There are some works in our particular callings which may seem to be most seasonable and advantageous on the Sabbath day, and yet it is our duty to rest from them, and wholly to forbear them, such as: killing of beasts to prepare them for the Monday market; ploughing, sowing, gathering in of corn, making hay while the sun shines and the weather best serveth; selling of fruit, or any other wares, on the Sabbath day, when there may be most custom for them; selling or buying of fish on this day, which in hot weather might stink if kept until the Monday.
These and the like worldly employments we are to forbear by virtue of this commandment, they being our own works; and whatever loss we may seem to sustain by such forbearance, be sure it is not comparable to the loss of God’s favour and the wounding of our conscience and the loss of our souls for ever, which will be the fruit of living in the breach of God’s law. . . . If such works as these must be forborne on the Sabbath, much more such works of our calling as may be done on the weekday as well as on the Sabbath. “In those days saw I in Judah some treading winepresses on the sabbath, and bringing in sheaves, and lading asses; as also wine, grapes, and figs, and all manner of burdens, which they brought into Jerusalem on the Sabbath Day: and I testified against them in the day wherein they sold victuals. There dwelt men of Tyre also therein, which brought fish, and all manner of ware, and sold on the sabbath unto the children of Judah, and in Jerusalem. Then I contended with the nobles of Judah, and said unto them, What evil thing is this that ye do, and profane the sabbath day? Did not your fathers thus, and did not our God bring all this evil upon us, and upon this city? Yet ye bring more wrath upon Israel by profaning the sabbath” (Neh. 13:15-18).
What place is there then for works of necessity and mercy? Vincent expresses the Biblical teaching thus:
The works which God doth allow us to do on the Sabbath Day, besides what He doth principally command us, are works of necessity and mercy, such as eating, drinking, defending ourselves from enemies, quenching the fire of houses, visiting the sick, relieving the poor, feeding cattle, and the like; in all which employments we ought not to have a reference chiefly to ourselves or any temporal advantage, but to be as spiritual as may be in them. “At that time Jesus went on the sabbath day through the corn, and His disciples were an hungered, and began to pluck the ears of corn, and to eat. But when the Pharisees saw it, they said unto Him, Behold, Thy disciples do that which is not lawful to do upon the sabbath day. But He said unto them, Have ye not read what David did?” (Matt. 12:1-3). “If ye had known what this meaneth, I will have mercy, and not sacrifice, ye would not have condemned the guiltless” (Matt. 12:8). “They said unto Him, Is it lawful to heal on the sabbath day? And He said unto them, What man shall there be among you, that shall have one sheep, and if it fall into a pit on the sabbath day, will he not lay hold on it and lift it out? How much then is a man better than a sheep? Wherefore it is lawful to do well on the sabbath days” (Matt. 12:10-12). “And the ruler of the synagogue answered with indignation, because that Jesus had healed on the sabbath day. The Lord then answered him, and said, Thou hypocrite, doth not each one of you on the sabbath loose his ox or his ass from the stall, and lead him away to watering? And ought not this woman, being a daughter of Abraham, whom Satan hath bound, lo, these eighteen years, be loosed from this bond on the sabbath day? (Luke 13:14-16).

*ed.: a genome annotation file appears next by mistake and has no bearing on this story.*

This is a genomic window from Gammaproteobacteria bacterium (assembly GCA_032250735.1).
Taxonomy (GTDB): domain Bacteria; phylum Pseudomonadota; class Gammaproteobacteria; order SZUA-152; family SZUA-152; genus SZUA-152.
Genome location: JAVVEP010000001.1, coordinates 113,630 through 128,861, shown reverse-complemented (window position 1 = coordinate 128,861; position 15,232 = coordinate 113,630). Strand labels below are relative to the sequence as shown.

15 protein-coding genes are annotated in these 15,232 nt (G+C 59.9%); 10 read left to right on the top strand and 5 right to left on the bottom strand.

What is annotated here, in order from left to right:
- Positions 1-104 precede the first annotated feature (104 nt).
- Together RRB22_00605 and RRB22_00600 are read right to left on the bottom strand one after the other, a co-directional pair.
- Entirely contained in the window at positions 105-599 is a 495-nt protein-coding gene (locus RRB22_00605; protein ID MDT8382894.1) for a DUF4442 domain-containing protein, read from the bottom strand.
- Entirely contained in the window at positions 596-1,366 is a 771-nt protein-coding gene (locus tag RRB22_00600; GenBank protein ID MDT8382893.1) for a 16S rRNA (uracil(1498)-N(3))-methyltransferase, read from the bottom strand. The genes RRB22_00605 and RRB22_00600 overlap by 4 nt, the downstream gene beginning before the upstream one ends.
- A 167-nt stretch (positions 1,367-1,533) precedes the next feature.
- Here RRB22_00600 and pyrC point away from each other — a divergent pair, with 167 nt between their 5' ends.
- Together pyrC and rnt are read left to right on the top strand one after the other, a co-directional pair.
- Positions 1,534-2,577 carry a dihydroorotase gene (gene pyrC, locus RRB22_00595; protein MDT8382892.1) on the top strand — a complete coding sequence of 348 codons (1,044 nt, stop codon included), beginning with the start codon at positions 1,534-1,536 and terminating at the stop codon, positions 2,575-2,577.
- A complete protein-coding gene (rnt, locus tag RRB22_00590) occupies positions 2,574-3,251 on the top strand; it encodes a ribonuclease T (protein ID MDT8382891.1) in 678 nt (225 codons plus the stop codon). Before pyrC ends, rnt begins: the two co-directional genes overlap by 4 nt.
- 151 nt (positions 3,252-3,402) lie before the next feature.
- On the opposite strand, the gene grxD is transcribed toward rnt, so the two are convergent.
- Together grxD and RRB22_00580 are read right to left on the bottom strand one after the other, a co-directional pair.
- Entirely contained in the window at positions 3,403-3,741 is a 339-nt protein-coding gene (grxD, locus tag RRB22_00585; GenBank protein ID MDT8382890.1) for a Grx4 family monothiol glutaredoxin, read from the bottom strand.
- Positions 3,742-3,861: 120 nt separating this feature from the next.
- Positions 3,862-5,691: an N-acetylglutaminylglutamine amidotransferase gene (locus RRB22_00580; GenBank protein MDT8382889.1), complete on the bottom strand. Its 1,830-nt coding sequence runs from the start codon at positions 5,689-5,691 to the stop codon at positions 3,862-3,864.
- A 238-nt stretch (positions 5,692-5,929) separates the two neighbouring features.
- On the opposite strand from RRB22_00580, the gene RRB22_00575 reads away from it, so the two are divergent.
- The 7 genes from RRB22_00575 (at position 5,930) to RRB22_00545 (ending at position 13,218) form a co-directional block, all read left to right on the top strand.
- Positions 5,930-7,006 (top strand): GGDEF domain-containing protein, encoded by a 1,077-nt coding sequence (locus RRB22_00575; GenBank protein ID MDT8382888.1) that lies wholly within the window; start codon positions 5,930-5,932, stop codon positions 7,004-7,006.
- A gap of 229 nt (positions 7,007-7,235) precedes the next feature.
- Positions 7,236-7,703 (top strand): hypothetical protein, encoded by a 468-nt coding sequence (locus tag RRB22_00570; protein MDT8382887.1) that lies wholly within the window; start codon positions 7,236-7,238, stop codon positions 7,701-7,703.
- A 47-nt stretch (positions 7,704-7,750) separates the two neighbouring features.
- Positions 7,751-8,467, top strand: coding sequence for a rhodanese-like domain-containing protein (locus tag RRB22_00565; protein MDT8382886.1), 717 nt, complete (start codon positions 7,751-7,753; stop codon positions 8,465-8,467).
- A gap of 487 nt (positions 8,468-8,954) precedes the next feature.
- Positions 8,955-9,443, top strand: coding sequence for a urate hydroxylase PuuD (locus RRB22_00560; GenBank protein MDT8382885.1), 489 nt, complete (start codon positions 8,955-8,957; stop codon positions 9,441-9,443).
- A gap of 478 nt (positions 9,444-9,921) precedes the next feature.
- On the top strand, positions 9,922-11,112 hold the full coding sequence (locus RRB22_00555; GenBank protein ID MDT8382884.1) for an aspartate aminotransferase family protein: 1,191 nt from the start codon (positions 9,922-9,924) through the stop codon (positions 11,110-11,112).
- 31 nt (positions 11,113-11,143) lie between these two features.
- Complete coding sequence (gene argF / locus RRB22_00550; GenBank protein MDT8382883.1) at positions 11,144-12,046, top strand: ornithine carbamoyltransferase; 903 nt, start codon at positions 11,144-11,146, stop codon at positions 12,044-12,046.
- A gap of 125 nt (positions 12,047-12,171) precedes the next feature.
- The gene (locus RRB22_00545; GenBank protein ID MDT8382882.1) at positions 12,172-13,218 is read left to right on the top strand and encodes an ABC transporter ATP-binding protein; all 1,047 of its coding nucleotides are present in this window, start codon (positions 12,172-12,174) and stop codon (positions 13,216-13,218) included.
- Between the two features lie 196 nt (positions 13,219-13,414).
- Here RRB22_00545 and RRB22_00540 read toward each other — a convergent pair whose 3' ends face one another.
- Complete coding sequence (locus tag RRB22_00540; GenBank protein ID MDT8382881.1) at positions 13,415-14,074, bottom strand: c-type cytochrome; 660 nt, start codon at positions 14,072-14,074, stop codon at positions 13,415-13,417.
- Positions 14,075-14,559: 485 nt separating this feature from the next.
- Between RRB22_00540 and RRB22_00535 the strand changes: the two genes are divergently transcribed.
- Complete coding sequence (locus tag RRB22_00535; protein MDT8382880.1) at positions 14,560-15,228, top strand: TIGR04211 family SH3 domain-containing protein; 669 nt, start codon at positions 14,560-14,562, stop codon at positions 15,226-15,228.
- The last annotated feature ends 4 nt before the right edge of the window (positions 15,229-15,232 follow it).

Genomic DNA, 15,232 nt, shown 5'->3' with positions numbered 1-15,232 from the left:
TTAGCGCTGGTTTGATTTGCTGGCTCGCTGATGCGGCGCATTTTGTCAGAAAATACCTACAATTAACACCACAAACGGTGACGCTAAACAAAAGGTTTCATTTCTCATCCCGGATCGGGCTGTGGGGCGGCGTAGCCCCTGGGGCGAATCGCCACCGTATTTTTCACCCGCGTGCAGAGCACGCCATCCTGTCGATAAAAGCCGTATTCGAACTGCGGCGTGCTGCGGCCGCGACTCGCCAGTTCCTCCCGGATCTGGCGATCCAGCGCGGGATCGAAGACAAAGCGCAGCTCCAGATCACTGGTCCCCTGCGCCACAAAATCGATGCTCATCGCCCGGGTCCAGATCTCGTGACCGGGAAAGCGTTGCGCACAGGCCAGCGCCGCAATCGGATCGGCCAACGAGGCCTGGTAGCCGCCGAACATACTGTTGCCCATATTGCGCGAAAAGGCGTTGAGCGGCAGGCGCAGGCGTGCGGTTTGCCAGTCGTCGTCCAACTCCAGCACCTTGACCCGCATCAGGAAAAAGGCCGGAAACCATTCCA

May we not engage in recreation on the Sabbath Day? Vincent answers:
We may and ought to recreate our minds on the Sabbath Day in the worship of God, we being bound to call and make in this respect the Sabbath our delight. But we ought to forbear recreating our minds with carnal delight, either by words or deeds, which we may do on other days; and much more we ought to forbear recreating our bodies by sports and pastimes, even after the public exercise of God’s worship be over. “If thou turn away thy foot from the Sabbath, from doing thy pleasure on My holy day; and call the Sabbath a delight, the holy of the Lord, honourable; and shalt honour Him, not doing thine own ways, nor finding thine own pleasure, nor speaking thine own words: then shalt thou delight thyself in the Lord; and I will cause thee to ride upon the high places of the earth, and feed thee with the heritage of Jacob thy father: for the mouth of the Lord hath spoken it” (Isa. 58:13,14).
What is the duty of those who are under employers or their parents? Vincent gives the following answer:
Though it be the sin of the parents or masters to command their children or servants to work, or in any other way to break the Sabbath, yet it is the duty of children and servants to disobey them, whatever temporal loss they sustain by it, they being bound to obey the God of heaven rather than any man upon earth.
These principles may also be applied to those whose circumstances are such that they cannot avoid living with people who break the Sabbath.
There are two simple rules for Sabbath observance.
- Ask, Is it necessary? If not, then do not offend God by doing it. If it is necessary and cannot be done before the Sabbath comes or after it is over – feeding animals, for instance – then it ought of course to be done.
- Ask, Is it an act of mercy? If it does relieve the miserable, then could it be done as effectively on some other day?
We are to apply these questions to every thought, word and deed. Cleaning one’s shoes, washing clothes, writing letters and secular study can all be done on other days and ought not, therefore, to be done on the Lord’s Day.
The Sabbath is a day of spiritual rest.
God as our moral Governor has a right to demand obedience to this command. But He has made the keeping of the Sabbath a delight. Thomas Watson, another faithful expositor of the Word of God, has said: